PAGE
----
The point of difference of course, between seeing these events in our mind’s eye and taking action to bring about these events must be somewhere vaguely in a place where we remember we are loved and we have an awful lot to live for. Or, if one can’t remember such a poignant thing at that point, perhaps it’s the fear of enduring any sort of real physical pain that stops us. Or the knowledge that those left behind will suffer unbearable anguish, unable to ever understand what it was we forgot there was/is to live for. I’m not sure. I’ve never stepped (or steered) quite that close to the edge. In any case, how do we stop time at that point, in order to reconsider and take that step away from the other place, the place of tragic – not always quite conscious – decisions about finally, one dark day or night, acting out our fantasies of self-harm or suicide? I can’t actually answer that. It’s heavy stuff.

Red Sky Morning is really heavy stuff. Tom Holloway has written nothing and everything about my life. And quite possibly about yours too. His ability as a writer is obvious and something that, during the afternoon’s discussion with the cast and the director, they kept coming back to. I could feel that they were, rightly so, in complete awe of Tom’s lyric. I’m fascinated that from a piece written originally in Word columns, for three characters to speak a monologue each, together in cacophony for the duration, a brilliant composition was structured and workshopped and re-structured and rehearsed and re-structured, to become distinct movements, delivered to stunning emotional effect. Sam Strong is a BIG fan of Anne Bogart’s work. So yes, you got those references there. I knew you would.

In turns, David (company AD), Sarah (company casting), Erin (company admin) and Sam Strong (director), explained the process by which this show came about. It became clear that it has been the collaboration, between writer, director, designer, actors and audiences, over a three-year process, that has made this piece so real and raw and really funny and completely devastating all at the same time. The cast, without exception, were simply outstanding in their vocal work particularly (um, rote learning lines my arse, guys; maybe to begin with, as one might learn poetry in the primary school but then there is talent and intuition and intellect at work!) and in their uncanny ability to match each other’s continuously changing energies, making physical and emotional connections (and complete detachments, sometimes almost within the same instant) without actually connecting with each other through touch, proximity or any eye contact. Ever. Seriously. I’ve only seen that level of intense commitment – I’m talking about that level of extreme character too – in the snippets of Alice Ripley in Next to Normal on Broadway, on YouTube. In actual fact, there are a few parallels there, between mother and mother, which would be apparent if you are a theatrical geek-freak, as I am, and you have perhaps watched said clips of Alice Ripley in Next to Normal on Broadway, on YouTube, something like, ooh, six million times.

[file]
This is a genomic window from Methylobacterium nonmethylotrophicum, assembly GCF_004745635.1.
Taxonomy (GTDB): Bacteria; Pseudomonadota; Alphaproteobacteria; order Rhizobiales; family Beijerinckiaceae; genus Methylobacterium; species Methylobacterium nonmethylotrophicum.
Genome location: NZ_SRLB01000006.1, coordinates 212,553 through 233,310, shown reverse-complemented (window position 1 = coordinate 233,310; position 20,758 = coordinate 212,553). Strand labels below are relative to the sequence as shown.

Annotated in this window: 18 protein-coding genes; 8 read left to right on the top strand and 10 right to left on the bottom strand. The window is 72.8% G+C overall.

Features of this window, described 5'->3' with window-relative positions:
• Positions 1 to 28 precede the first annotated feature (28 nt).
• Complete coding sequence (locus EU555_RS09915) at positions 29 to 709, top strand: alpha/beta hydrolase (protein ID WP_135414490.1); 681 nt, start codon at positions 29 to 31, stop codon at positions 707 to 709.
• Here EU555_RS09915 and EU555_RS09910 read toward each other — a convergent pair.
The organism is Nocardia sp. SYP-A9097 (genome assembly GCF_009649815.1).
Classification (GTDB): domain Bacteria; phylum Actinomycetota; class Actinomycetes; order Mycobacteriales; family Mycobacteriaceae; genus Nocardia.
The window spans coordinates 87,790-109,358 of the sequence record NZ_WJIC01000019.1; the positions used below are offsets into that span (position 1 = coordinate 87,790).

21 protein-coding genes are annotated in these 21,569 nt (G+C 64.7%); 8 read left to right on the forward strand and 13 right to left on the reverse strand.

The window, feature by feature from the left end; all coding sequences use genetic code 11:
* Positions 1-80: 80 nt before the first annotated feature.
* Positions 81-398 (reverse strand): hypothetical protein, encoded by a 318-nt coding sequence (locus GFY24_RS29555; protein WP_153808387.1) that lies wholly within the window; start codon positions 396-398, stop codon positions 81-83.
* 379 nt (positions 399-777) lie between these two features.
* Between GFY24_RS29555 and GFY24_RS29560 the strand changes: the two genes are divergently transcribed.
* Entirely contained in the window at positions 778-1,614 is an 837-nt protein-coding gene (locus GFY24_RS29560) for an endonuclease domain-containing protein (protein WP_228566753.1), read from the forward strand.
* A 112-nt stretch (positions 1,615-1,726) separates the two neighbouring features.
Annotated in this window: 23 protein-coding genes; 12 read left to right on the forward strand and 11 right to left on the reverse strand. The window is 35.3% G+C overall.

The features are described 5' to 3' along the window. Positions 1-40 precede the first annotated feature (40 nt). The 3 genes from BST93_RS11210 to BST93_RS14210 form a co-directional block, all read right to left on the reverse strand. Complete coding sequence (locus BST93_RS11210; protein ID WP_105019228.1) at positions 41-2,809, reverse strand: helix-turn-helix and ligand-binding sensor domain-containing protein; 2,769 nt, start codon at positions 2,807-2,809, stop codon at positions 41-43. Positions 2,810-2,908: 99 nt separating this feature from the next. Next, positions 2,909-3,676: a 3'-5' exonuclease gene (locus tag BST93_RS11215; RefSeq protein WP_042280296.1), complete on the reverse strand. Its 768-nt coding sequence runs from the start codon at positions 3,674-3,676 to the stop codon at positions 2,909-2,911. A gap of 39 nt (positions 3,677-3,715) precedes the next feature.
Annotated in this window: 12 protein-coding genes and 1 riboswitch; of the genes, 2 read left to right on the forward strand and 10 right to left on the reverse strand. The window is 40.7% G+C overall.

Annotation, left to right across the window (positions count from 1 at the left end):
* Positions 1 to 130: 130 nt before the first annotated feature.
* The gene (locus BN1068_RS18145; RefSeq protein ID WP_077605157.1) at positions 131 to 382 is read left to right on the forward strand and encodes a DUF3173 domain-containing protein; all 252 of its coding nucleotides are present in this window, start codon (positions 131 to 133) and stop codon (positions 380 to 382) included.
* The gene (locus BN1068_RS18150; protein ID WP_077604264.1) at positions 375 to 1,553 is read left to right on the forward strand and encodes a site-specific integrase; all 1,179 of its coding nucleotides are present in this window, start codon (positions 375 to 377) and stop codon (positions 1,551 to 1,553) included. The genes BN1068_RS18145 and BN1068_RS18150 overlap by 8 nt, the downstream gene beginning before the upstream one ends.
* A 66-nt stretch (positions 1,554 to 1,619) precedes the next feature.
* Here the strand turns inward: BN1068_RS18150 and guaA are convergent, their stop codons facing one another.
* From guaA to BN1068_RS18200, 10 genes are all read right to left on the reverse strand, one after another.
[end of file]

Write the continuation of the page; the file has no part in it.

I MAY HAVE EVEN POSTED IT ALREADY. HERE IT IS AGAIN BECAUSE IT IS SO GOOD.

BUT WAIT. THERE’S MORE. NEXT TO NORMAL IS COMING TO A THEATRE NEAR YOU. That is, if you’re anywhere near MTC and the precinct next year.

THING 2

Red Stitch is my new favourite company in this country. In fact, I will attribute them with validating the way that Sam and I approach our work and with inspiring us to continue down this path, gather the right people around us gradually and produce great theatre in our own time, via our own non-methods, attracting and building our own audiences along the way. It is highly unlikely that anybody will really care about that now, at this point. I’m just saying. For future reference. For, you know, editorial, for when they’re searching desperately at deadline, for quotes and links to include in a feature story about the theatre-makers from Queensland. I’M JUST PUTTING IT OUT THERE. FOR THE UNIVERSE, YOU KNOW?

THING 3

See, now we’ve progressed beyond the Seuss Things.

The touring set is pretty much the original set. It cost the company $1000.

The reddish earth for the floor is sourced locally, wherever they go, immediately giving a great sense of place and somehow – not entirely sure what I mean – a sense of trust or normality (or something) and authenticity (or something) to this production, just by it being there, underfoot. I think it was the reality underneath, if you cared to look through the thick, murky layer of fantasy and smog (hello, Mt Isa memories) that served to ground us again, bringing us back to that safe, child-like place of trust and normality, just as the father craved, grasping handfuls of earth as he lay there upon it, just considering his place in this lonely place and just as the daughter craved, reacting violently to everything happening outside of her control by forcing a fight, in the dirt in the school yard, with her best friend, finally losing all self-control and regaining at least some sort of self-respect in the defense of her mother against the public taunts and accusations, which she had previously ignored.